I am feeling confused about where it is that I want to be going.  I want to be healthy (physically, mentally, emotionally, socially and spiritually), I want to deepen my relationship with Keith and with Frankie and my kids and I want to publish my books.  I want to be lean.  But there is also the feeling of something deeper.  In the dream, I seem to be going to a personal writing retreat (not an organized one, but one I set up for myself, like the one at 7th Lake.)  But since this dream theme is constantly recurring, I need to explore it a little. I would like to do some special work on it, including writing and journeying, as well as talking to Brian and friends).

I feel as if I need to pick ONE project that is the most likely to succeed and try to keep it on or very near the front burner until it is finished.  But meanwhile also look at the trajectory of my life and deep goals and see where I might be failing or headed wrong, or how I can remove the roadblocks.  I also feel that for me, it is OK to work on more than one project at a time, because they act as mind cleansers and feel each other and give me a break when I feel mentally exhausted from.  But not more than 2 or 3 on the front burners.  (A regular stove has four burners, so maybe that’s a good symbolic analogy-2 on the front burner, two on the back burners, the rest in the fridge and freezer.)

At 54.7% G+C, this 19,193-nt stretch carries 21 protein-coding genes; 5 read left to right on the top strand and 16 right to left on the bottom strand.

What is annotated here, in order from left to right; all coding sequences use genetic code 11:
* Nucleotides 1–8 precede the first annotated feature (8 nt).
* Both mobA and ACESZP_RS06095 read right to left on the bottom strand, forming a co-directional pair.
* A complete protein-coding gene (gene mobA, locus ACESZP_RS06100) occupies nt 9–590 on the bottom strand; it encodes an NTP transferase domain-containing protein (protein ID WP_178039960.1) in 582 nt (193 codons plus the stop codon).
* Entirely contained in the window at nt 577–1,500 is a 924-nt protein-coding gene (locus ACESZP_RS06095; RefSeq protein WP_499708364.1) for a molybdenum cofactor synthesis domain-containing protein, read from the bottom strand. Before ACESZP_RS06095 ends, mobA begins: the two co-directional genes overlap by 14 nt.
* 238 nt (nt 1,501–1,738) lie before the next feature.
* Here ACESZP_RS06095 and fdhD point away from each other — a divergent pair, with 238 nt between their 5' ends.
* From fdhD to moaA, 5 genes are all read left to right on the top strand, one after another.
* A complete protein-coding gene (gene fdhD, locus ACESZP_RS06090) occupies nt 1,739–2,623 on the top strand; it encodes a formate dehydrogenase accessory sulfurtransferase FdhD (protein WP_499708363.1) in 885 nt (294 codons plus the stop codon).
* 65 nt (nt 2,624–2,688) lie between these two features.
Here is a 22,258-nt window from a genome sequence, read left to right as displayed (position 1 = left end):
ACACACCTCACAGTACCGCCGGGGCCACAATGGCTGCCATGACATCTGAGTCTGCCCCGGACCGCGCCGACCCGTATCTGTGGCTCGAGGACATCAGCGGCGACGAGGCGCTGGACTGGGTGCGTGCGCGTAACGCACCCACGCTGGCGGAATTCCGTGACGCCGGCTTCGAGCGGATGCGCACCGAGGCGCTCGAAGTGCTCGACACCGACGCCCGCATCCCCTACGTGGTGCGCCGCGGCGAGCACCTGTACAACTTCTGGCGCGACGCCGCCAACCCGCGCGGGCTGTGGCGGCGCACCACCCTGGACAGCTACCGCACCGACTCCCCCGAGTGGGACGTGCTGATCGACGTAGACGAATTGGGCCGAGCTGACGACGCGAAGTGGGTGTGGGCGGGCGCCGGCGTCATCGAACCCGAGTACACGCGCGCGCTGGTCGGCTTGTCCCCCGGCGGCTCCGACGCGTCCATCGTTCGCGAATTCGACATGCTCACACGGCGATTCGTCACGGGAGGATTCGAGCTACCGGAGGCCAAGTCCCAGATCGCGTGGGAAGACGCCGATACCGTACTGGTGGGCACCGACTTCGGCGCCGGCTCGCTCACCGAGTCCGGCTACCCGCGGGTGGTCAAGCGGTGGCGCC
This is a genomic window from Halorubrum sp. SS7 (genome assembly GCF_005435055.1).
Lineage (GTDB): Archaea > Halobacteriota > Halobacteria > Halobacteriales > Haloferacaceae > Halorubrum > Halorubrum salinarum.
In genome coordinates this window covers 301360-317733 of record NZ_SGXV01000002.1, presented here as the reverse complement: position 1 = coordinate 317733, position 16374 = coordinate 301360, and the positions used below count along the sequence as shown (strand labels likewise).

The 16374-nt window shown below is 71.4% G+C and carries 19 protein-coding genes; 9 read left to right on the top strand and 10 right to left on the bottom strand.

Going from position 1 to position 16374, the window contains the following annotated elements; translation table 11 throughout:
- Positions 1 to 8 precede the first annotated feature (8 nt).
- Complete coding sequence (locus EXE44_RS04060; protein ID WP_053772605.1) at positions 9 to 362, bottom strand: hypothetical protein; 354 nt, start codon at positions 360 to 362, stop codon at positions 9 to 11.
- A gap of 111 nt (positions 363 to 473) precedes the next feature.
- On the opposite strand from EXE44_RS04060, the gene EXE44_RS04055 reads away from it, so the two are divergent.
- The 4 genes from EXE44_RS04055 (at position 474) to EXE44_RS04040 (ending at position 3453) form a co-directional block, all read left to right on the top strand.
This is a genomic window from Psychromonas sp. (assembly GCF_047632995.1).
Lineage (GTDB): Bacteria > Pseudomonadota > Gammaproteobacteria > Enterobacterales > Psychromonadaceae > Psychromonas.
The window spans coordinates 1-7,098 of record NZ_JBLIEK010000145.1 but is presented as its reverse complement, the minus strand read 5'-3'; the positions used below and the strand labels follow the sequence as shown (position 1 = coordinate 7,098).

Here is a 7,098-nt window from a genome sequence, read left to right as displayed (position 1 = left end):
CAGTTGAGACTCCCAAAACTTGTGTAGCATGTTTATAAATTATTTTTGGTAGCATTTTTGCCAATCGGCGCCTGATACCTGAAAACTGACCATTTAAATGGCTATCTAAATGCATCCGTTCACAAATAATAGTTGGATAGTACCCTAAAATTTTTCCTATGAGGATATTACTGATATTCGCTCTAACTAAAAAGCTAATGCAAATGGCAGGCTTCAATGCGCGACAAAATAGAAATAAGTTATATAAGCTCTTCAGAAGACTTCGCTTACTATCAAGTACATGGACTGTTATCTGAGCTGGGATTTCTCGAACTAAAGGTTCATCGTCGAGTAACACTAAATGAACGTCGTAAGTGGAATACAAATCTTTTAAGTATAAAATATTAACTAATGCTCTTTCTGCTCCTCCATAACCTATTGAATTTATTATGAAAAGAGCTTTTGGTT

In the dream, I feel sad and thwarted.  In my phenomenal life, my health, my writing and other aspects of my life (tidiness, cleaning) seem to meet with one obstacle after another.  Some are internally generated and some are from outside myself, or seem to be.

The Forest at Night III
By me, Mary Stebbins Taitt
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Friday, April 25, 2014

Frankie and the lumpy bumpies

I was going to do this book for Frankie in the traveling Moles, but I haven't had one in a while, so I decided to use my really BIG Mole:

Frankie and the Lumpy Bumpies
watercolor by me, Mary Stebbins Taitt
for my book, Frankie and Noah have a Party

This is the tentative layout for the page in the book.
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Saturday, April 05, 2014

The Lesson and the Game

The Lesson and the Game
digital composit of images harvested from internet
click image to view larger.

The Lesson and the Game